State Regulators Accuse U.S. Lawmaker of “Unprecedented” Meddling into ExxonMobil Fraud Investigations

Saturday, July 30, 2016
Rep. Lamar Smith (photo: Scott J. Ferrell, Congressional Quarterly/Getty Images)

By Adam KIasfeld, Courthouse News Service

 

MANHATTAN (CN) — Continuing their fraud investigations into ExxonMobil, the attorneys general of New York and Massachusetts refused to open their files for a climate change-denying House Committee on Science, Space and Technology chairman who hit them with subpoenas.

 

Both of the attorneys general call Rep. Lamar Smith's subpoenas — which sought their communications with advocacy groups, among other things — an "unprecedented" attempt to meddle with probes by state regulators.

 

Their investigations began shortly after the Los Angeles Times and Inside Climate News started publishing a groundbreaking series of articles reporting that ExxonMobil scientists privately confirmed the effects of a warming planet as early as the 1970s.

 

The Texas-based oil giant launched a misinformation campaign decades later, enlisting think tanks, junk scientists and lobbyists to stave off government action and mislead the public and shareholders, the outlets reported.

 

A month after the series went to press, New York's top prosecutor Eric Schneiderman and his Massachusetts colleague Maura Healey began looking into whether ExxonMobil's spin amounted to fraud.

 

Smith, a Texas Republican who has received more than $687,000 in fossil fuel donations, made his hostility to the investigations known earlier this month.

 

According to Open Secrets, Smith counts the oil and gas industry as his biggest lifetime donors and has used his science committee platform at every opportunity to try to discredit the scientific consensus on global warming.

 

Earlier this month, Smith announced his subpoenas against Schneiderman, Healey, and eight advocacy groups at a press conference where he called the ExxonMobil investigations "a form of extortion."

 

Three of recipients refused to comply on Tuesday, in separate scathing letters to the committee's office in Washington.

 

Announcing his reply on Twitter, Schneiderman called the subpoenas the work of "GOP extremists."

 

Schneiderman did not identify which extremists, but his letter quotes some of his detractors, including Illinois Rep. Darin LaHood, Ohio Rep. Warren Davidson, and Texas Rep. Randy Weber, according to the letter.

 

For LaHood, the probe was an "abuse of power," and Davidson railed against "using taxpayer dollars" to "send a political message."

 

"The committee's demand for documents and communications from the office of a duly elected state attorney general regarding an ongoing investigation of potential state-law violations raises grave federalism concerns," Schneiderman's office said in a 10-page letter. "Indeed, we have found no precedent for the issuance of such a subpoena."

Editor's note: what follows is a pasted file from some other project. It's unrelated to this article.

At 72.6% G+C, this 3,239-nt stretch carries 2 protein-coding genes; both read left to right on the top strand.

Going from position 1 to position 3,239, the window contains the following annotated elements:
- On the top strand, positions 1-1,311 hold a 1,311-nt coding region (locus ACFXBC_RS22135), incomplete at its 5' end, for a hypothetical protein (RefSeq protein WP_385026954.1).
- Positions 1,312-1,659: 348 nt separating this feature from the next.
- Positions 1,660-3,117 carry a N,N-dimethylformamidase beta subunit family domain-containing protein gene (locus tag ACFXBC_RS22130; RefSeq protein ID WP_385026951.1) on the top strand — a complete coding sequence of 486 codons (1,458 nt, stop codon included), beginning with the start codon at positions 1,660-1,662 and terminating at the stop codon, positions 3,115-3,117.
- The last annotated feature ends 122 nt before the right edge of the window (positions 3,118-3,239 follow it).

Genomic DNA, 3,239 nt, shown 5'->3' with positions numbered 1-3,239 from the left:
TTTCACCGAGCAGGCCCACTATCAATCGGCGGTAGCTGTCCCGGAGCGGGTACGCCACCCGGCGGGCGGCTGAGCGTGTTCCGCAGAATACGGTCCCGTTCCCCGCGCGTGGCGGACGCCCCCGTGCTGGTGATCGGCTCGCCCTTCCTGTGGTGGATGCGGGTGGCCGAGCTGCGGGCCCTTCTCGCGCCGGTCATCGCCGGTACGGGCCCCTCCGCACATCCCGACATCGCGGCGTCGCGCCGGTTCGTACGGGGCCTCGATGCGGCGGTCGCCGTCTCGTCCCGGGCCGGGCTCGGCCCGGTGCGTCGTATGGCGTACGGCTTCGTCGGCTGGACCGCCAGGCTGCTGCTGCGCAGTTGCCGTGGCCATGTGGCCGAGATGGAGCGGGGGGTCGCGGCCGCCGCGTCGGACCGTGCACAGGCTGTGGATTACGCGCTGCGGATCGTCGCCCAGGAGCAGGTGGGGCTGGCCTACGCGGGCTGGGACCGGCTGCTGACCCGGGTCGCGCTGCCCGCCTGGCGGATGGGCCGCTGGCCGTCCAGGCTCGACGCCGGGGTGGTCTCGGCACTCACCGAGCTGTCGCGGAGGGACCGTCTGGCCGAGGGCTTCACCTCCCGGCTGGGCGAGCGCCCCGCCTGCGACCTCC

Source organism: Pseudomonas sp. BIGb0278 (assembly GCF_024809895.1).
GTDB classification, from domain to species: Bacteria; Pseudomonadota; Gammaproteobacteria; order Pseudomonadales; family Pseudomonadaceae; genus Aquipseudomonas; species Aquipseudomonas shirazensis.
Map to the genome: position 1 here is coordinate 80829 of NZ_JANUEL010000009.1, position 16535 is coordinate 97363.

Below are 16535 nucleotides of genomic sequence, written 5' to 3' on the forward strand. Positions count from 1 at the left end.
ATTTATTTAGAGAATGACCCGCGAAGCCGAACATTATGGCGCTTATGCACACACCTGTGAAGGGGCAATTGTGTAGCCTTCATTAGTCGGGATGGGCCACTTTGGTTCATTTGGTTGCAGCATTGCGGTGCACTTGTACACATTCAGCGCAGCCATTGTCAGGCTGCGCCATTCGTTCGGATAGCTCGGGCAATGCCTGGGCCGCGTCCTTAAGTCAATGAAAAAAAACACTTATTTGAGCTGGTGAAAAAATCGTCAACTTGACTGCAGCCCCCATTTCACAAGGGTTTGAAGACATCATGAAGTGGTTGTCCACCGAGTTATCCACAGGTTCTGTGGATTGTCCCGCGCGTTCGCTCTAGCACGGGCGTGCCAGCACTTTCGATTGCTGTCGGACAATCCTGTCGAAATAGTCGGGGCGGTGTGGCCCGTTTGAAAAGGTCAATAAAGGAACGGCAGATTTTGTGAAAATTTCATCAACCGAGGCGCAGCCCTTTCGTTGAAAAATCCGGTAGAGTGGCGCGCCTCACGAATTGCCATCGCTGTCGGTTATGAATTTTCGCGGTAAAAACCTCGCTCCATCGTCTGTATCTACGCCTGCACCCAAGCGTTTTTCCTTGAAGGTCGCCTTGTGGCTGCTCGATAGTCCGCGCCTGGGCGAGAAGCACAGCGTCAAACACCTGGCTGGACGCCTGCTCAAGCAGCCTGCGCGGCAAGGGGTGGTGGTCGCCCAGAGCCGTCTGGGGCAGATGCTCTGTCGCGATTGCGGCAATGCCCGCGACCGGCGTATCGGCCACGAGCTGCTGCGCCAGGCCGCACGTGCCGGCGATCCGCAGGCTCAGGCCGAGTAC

Healey called it a "blatant attempt to chill her investigation into ExxonMobil's conduct."

 

ExxonMobil has been quick to claim that its decades of rhetoric downplaying climate change is First Amendment-protected expression rather than fraud.

 

But the Union of Concerned Scientists, a Washington-based advocacy group, says that civil society groups are the ones being silenced.

 

"UCS has not violated any law or regulation and there is absolutely no evidence that its advocacy work has intimidated anyone," their lawyer wrote in a two-page letter. "In contrast, your subpoena is intimidating and, if enforced, would interfere with our client's ability to participate freely in our democratic process. UCS will defend its rights so that it, and other advocacy groups, whatever their political perspectives or substantive agendas, may be free to exercise the birthright of all Americans."

 

The other targets of the committee's campaign include Greenpeace, Rockefeller Family Fund, Climate Accountability Institute, 350.org, and others.

 

Prominent civil liberties lawyer Burt Neuborne, a professor at New York University's school of law, has scoffed at ExxonMobil's First Amendment defense, and he said that oil giants and their congressional allies are increasingly trying to chill their critics' speech.

 

"In my opinion, the issuance of series of congressional subpoenas against critics of ExxonMobil is just another retaliatory gimmick aimed at making it too expensive and time consuming to criticize a powerful entity with deep pockets capable of enmeshing the critics in legal quicksand," he said in a memo.

 

In a statement, Rep. Smith vowed that the committee would "consider using all tools at its disposal to further its investigation."

 

"The Committee is disappointed that the New York and Massachusetts Attorneys General and the environmental activist organizations behind the AGs' efforts have refused to comply with lawfully issued subpoenas," he wrote. "Their noncompliance only raises additional questions."

 

With the House out of session, the committee may vote on whether to hold the subpoena recipients in contempt of Congress in September.

 

Such a vote would be forwarded to the Department of Justice to determine whether there are grounds for contempt proceedings, which would take place in Federal Court.

 

To Learn More:

Investigations Grow into Alleged Exxon Mobil Climate-Change Deception (by Jake Pearson, Associated Press)

ExxonMobil May Only Be First of Oil Giants to Be Investigated for Obscuring Climate Science (by Steve Straehley, AllGov)

ExxonMobil Accused of Deceiving Public on Climate Change Risks to Protect Profits (by Steve Straehley, AllGov)

Nation’s Scientists Protest House Science Chairman’s Mission to Discredit NOAA Global Warming Report (by Noel Brinkerhoff, AllGov)

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